Kenya and Rwanda are set to join the list of African countries to place a ban on the use, manufacturing, importation, and sales of products containing hydroquinone, one of the major components of skin-bleaching products.

The East African Legislative Assembly (EALA) passed this resolution calling for a review of this chemical ingredient in beauty products and its reactions on the human skin.

“We are now putting in much effort, like educating people and going around seizing those illegal products,” Francois Uwinkindi, director of the cancer unit at Rwanda’s Ministry of Health said. The police have also seized more than 5 000 banned bleaching products including lotions, oils, soaps, and sprays – from beauty shops across the country.

Hydroquinone which is popular in the use of skin lighting can also be helpful in the cure of hyperpigmentation and other skin care issues when prescribed by a doctor. However, a constant and self-medicated use of products containing hydroquinone lead to negative effects in many people. In 2011, the World Health Organization reported that 60 million people are using lightning products on a regular basis.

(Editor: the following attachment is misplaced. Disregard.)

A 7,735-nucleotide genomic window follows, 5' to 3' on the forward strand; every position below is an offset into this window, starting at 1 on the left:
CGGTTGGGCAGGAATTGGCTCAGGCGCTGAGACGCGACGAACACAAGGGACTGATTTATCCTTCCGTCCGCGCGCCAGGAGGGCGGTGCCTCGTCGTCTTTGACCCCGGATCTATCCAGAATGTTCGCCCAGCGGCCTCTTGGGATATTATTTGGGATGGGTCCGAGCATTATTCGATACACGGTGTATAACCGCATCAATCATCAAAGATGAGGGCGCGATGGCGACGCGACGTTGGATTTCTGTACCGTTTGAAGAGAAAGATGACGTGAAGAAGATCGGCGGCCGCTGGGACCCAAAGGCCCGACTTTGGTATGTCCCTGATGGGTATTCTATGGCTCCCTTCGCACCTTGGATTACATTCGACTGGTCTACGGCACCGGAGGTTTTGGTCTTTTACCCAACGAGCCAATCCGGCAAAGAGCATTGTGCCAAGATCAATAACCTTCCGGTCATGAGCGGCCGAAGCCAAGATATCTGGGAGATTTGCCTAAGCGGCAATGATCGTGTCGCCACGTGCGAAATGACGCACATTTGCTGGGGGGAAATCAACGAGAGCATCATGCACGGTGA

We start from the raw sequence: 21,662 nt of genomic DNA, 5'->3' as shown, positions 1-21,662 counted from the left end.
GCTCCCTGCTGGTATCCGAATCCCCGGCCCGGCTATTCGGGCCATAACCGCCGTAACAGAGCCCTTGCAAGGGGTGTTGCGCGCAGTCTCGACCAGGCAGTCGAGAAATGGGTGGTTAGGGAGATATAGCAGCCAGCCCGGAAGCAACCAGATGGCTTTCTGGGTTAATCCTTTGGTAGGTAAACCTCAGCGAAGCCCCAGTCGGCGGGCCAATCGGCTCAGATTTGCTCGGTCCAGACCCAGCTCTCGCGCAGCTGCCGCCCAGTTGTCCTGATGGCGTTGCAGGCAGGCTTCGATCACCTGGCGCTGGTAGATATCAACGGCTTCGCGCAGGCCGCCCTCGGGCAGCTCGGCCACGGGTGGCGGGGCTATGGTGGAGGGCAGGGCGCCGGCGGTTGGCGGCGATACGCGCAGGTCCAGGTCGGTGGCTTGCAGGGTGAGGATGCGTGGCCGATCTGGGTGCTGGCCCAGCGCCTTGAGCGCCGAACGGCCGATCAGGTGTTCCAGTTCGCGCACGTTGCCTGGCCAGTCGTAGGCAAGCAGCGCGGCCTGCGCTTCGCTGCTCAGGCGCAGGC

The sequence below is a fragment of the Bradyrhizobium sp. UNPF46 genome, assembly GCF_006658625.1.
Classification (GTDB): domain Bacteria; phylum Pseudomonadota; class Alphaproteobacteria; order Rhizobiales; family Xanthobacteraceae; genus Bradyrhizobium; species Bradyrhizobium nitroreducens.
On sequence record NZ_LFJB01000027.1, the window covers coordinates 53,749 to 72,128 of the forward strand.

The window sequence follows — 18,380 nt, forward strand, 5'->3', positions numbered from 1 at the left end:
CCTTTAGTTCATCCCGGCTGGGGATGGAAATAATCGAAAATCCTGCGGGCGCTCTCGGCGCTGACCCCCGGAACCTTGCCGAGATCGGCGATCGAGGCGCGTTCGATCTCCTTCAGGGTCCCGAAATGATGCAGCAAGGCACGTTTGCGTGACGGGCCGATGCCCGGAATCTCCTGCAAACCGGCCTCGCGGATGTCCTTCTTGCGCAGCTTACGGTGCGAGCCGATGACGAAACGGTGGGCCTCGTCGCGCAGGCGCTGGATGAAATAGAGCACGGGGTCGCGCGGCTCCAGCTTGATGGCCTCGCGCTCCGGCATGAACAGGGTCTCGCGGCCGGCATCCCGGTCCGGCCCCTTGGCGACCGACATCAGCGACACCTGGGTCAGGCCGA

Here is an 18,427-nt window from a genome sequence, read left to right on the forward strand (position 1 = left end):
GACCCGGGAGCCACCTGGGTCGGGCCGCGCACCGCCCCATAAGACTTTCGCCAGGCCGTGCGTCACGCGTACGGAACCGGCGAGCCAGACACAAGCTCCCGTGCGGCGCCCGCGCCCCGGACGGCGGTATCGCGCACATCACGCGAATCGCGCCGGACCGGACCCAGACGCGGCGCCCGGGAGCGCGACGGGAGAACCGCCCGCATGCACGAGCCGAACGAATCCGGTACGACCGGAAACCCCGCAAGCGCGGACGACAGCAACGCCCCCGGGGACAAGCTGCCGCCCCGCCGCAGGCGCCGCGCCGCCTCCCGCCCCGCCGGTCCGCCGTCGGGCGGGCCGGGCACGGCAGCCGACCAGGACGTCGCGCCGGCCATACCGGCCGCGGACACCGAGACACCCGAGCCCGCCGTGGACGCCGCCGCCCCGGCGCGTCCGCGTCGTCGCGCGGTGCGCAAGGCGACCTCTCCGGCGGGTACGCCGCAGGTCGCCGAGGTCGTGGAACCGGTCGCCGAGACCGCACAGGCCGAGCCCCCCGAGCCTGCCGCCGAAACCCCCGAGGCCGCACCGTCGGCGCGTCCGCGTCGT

Studies have shown that hydroquinone leads to an abnormal function of adrenal glands and high levels of mercury in people who use cosmetics containing this substance. The chemical damages respiratory, kidney and reproductive systems, cause cancer, affects the nervous system and causes deformities in unborn babies if used by pregnant women.

These health risks have led to calls from countries like South Africa, Tanzania, Ghana and Ivory Coast for a ban on the importation of this substance. Cosmetic products containing hydroquinone are illegal in these countries. However, a ban on this chemical has only led to a higher demand for them, hence a high rate of smuggling has been recorded. It was banned in Uganda in 2016, yet more cases have been mentioned in the country.

If Rwanda is aiming to reduce it drastically, the government is going to need thorough and adequate policies to back up this law and its implementation. A ban on these products might lead to an increase in its smuggling. Hence, measures should also be implemented towards its illegal importation from countries that have not banned hydroquinone.

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